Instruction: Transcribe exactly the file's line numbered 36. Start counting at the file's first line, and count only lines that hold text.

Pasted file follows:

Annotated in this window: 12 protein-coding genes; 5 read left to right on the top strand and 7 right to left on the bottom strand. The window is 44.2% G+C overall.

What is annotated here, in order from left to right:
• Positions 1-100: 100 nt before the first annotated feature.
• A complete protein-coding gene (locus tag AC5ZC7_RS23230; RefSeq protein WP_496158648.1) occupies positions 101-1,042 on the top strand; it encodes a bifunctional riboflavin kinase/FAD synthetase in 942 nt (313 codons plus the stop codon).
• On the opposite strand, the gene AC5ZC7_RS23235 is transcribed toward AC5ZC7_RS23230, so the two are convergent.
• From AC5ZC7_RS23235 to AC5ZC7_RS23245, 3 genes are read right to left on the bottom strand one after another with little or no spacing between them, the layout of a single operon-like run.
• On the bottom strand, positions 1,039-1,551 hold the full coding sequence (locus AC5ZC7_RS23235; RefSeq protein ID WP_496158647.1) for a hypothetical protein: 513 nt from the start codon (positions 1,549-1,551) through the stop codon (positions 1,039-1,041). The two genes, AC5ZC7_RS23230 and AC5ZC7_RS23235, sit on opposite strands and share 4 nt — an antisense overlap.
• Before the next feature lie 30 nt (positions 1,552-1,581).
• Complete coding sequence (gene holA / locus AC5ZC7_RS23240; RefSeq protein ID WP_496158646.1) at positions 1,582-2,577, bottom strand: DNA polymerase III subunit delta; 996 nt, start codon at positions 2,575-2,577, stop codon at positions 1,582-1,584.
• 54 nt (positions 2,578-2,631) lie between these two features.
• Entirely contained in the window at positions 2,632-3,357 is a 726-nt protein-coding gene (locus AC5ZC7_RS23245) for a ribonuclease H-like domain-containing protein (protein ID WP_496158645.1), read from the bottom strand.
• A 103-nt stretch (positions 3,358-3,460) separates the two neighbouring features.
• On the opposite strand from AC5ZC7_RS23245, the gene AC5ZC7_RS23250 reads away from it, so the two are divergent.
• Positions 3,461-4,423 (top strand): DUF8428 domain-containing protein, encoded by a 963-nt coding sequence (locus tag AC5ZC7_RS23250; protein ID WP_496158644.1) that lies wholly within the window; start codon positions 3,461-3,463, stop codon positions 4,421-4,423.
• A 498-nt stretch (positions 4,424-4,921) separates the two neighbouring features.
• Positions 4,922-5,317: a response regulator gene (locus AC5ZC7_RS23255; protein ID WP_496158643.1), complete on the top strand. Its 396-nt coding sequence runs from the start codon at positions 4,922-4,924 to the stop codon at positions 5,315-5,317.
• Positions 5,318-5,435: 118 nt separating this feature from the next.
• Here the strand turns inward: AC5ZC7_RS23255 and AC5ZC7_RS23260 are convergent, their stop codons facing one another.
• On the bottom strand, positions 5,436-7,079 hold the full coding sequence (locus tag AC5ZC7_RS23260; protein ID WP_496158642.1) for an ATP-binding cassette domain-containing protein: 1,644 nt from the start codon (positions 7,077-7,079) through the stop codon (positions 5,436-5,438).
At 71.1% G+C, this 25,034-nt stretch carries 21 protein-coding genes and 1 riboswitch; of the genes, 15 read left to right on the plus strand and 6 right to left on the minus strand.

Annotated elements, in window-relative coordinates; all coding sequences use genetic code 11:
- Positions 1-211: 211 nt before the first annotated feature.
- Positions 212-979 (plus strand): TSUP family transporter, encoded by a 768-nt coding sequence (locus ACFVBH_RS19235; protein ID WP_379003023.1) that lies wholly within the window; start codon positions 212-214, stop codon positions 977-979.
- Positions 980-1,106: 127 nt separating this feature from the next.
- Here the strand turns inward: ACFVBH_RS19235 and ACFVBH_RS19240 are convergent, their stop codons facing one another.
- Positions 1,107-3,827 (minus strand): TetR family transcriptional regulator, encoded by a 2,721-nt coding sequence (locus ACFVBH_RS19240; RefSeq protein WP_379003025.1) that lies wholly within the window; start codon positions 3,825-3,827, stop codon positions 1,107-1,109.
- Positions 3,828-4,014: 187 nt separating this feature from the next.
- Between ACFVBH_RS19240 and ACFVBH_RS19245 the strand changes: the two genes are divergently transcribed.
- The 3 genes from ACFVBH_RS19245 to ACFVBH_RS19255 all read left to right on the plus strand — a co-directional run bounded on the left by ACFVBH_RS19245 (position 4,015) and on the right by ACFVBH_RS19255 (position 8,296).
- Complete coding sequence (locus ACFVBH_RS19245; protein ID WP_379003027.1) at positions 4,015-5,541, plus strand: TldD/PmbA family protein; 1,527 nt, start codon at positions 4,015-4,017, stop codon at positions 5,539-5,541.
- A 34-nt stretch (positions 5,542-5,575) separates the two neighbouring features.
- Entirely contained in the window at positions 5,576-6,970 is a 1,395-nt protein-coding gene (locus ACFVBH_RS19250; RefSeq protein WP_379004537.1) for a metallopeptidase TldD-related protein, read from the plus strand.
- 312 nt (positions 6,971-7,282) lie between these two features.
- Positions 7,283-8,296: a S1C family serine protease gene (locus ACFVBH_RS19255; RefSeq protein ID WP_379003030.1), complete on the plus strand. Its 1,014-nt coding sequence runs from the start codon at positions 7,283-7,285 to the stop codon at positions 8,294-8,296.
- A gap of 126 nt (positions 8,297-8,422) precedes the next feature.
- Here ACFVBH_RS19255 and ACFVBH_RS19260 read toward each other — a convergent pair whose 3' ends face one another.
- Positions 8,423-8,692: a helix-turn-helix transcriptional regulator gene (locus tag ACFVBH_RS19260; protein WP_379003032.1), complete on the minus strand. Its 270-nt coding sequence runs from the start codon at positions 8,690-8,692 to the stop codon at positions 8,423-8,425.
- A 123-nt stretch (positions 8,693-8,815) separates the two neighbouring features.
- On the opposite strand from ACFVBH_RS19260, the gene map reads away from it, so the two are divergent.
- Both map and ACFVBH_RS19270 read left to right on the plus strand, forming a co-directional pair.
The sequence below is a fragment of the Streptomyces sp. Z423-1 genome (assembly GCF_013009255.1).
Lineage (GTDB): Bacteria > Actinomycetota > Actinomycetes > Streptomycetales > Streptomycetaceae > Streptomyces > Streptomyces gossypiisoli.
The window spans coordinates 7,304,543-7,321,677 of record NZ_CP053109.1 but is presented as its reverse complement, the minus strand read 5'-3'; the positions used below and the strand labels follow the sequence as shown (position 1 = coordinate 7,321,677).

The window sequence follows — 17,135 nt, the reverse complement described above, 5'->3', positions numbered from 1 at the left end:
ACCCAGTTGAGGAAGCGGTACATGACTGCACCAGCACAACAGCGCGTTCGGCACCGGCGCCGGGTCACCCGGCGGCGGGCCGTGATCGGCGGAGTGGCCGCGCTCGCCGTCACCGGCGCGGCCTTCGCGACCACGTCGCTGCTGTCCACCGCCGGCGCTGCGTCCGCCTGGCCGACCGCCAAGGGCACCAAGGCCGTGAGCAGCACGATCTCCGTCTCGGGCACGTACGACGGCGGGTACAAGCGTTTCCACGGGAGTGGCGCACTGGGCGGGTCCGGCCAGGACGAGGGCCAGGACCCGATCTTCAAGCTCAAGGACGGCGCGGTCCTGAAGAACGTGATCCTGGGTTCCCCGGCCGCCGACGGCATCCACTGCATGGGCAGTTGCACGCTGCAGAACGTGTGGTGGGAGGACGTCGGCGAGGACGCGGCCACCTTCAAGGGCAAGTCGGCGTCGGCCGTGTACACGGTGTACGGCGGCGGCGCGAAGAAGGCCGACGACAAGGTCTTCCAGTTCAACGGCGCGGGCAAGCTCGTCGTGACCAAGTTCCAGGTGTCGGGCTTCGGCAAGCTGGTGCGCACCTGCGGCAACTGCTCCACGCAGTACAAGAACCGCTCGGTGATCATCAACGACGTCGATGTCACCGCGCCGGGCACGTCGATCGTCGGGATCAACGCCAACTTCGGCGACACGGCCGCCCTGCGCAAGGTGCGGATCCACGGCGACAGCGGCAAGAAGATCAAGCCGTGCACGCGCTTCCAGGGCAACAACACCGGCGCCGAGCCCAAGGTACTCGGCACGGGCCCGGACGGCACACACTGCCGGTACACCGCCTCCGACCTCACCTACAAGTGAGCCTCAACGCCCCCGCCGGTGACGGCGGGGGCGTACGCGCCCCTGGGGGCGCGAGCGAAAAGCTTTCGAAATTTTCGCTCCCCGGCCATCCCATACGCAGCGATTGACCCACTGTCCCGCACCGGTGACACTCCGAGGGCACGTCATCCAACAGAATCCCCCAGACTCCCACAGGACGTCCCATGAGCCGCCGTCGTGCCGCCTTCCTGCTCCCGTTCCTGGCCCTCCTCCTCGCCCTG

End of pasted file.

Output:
- Here ACFVBH_RS19255 and ACFVBH_RS19260 read toward each other — a convergent pair whose 3' ends face one another.